Powered byWebtrack Logo


Terrorism - our common struggle


I want to speak this morning about the most serious political struggle facing our country — and in fact — the greatest political struggle facing our generation. And that is the struggle against terrorism and violent extremism.

The ECAJ (Executive Council of Australian Jewry) has made a strong stand on this issue, condemning terrorism and playing an important role in building understanding across faiths.

But I think not enough people in the Australian community realise that the fight against terrorism is our common struggle. Many do not realise that this struggle against violent extremism is a fight to defend the values that we hold dear.

Australians and people of good will around the world value reason, moderation, tolerance and pluralism. We value freedom of speech, religious freedom and freedom from state intimidation.

Against this, terrorist groups like al Qaeda and Jemaah Islamiyah exploit the freedoms of our society. The terrorists pervert the tenets of Islam using extreme religious interpretations to justify tactics like killing innocent civilians and suicide bombing. They draw selectively from the writings of Islamists like the Egyptian militant Sayyid Qutb ignoring the authoritative mainstream views of the Islamic world.

Instead of supporting liberal, democratic societies, the terrorists are waging a global campaign to install totalitarian regimes based on an ideology that is dogmatic, intolerant and violent.

Now, as I speak this morning I want to make absolutely clear that the fight against terrorism is not a fight against Islam. Islam is one of the world’s great religions. And many of the world’s religions share similar values and share the same respect for human life.

Muslim scholars tell us that the Koran elaborates a range of rights, including: the right to life, respect and equity, justice and liberty, the right to acquire knowledge, to work and the right to basic needs and to privacy.

All Australians would recognise these rights and support the fundamentally decent values that they reflect. Terrorists do not. They hate these values and they hate even more those Muslims who expound them, branding them apostates.

What I’d like Australians to understand is that if we let terrorist values go unchallenged, more and more people, mainly young men, risk being recruited into terrorist causes.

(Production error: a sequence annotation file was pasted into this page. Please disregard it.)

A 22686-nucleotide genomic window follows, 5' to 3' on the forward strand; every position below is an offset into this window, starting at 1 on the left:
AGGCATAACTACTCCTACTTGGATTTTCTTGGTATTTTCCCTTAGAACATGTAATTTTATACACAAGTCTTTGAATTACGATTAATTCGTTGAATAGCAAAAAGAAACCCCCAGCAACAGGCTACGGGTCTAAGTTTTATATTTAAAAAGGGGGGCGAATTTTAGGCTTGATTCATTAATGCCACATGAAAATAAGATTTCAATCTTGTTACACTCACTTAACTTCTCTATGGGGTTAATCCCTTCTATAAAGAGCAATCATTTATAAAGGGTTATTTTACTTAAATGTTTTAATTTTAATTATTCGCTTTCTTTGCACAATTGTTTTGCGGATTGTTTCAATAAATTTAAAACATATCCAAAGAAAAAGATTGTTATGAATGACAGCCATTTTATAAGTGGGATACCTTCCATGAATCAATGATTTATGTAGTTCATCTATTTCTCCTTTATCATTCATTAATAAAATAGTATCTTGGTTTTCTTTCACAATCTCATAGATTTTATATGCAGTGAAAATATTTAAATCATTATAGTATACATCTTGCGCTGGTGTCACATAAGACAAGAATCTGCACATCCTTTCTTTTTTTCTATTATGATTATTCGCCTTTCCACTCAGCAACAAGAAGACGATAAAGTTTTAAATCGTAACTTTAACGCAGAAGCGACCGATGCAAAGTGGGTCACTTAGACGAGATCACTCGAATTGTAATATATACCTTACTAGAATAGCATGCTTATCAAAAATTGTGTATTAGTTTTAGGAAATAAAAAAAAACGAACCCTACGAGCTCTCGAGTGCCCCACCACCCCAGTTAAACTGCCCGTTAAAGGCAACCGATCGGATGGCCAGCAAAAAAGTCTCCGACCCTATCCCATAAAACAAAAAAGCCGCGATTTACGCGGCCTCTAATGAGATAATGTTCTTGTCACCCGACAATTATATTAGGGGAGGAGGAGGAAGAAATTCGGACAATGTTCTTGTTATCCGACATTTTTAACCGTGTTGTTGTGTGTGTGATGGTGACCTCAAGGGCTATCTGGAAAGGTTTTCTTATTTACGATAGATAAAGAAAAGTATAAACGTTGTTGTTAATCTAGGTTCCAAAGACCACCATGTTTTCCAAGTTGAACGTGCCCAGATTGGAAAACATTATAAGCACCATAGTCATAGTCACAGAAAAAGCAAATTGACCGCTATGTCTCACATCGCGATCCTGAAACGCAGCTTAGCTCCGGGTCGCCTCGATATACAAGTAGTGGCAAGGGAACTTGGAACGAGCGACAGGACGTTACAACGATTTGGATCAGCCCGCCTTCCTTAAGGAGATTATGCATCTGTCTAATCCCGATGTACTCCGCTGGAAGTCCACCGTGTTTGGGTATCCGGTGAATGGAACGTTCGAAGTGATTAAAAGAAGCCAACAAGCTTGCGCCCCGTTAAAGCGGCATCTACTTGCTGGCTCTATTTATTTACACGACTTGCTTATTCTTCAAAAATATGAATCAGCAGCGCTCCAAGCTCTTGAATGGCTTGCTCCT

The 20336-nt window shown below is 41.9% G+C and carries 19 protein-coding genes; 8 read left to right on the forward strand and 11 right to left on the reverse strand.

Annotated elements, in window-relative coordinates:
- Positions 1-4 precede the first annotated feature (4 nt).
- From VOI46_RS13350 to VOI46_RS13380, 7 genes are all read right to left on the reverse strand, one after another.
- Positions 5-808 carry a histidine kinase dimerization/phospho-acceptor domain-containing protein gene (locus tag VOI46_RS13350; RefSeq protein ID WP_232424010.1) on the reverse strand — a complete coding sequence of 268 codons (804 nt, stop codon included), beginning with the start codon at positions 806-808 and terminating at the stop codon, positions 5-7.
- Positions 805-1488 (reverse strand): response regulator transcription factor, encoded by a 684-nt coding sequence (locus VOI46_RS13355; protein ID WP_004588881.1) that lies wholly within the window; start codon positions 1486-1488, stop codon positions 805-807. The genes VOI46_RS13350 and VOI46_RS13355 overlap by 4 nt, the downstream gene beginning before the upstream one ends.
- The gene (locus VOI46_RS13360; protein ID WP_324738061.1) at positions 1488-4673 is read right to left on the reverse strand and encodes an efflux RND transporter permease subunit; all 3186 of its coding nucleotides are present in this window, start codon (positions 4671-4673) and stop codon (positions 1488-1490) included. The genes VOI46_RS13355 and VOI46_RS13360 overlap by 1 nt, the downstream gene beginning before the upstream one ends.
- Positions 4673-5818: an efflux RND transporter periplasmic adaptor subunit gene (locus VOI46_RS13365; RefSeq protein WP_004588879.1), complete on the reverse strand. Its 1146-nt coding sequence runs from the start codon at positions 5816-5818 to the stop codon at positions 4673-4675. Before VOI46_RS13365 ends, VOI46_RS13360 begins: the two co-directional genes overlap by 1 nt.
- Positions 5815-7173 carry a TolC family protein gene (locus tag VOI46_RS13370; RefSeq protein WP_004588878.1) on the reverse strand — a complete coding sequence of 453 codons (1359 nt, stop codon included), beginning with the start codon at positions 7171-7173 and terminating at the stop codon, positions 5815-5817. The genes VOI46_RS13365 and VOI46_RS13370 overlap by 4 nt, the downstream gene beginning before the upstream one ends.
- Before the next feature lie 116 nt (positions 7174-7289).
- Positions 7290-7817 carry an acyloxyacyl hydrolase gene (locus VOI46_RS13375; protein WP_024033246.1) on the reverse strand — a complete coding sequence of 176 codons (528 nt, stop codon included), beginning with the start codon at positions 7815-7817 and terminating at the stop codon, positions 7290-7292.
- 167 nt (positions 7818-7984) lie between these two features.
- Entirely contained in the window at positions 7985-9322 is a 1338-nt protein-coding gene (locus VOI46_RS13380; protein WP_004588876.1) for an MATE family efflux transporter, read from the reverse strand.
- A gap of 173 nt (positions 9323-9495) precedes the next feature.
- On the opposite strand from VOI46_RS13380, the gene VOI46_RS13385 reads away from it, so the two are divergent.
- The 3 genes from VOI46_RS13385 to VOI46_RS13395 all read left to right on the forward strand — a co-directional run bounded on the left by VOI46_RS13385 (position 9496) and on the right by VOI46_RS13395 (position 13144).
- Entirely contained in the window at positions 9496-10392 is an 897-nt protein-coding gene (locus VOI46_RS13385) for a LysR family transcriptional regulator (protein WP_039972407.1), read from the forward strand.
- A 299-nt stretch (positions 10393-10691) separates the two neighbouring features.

This is happening in the Middle East, it is happening in South East Asia and is happening in Western societies. Recently, in Britain, the Director General of MI5 Dame Eliza Manningham-Buller said some 1,600 individuals were actively engaged in plotting or facilitating attacks in Britain and elsewhere. She said MI5 knew of 30 plots to kill people and damage the economy.

The Government has committed over $8 billion to counter terrorism activities since September 11. This is essential. But no amount of painstaking police work or intelligence will be effective unless our ideas are potent enough to counter the terrorist narrative.

Let there be no doubt who our opponents are. There’s a notion that these extremists are somehow totally alien and don’t understand how the West works, how it thinks and what its political dynamics are like. On the contrary, they know very well how the West works.

The terrorists who preach the extremist message are politically much smarter than we give them credit. They watch their enemy—that’s us—very closely. They see our freedoms as a vulnerability to exploit.

As an example, consider how terrorists use mediums like the internet to try to convert mainstream Muslims to extremist Islamism. In Iraq, terrorist attacks are regularly videoed and the footage is put onto the Internet within 30 minutes. This gets edited virtually, translated into English and other languages and packaged for a global audience. This online production process produces chilling videos used to recruit new suicide bombers.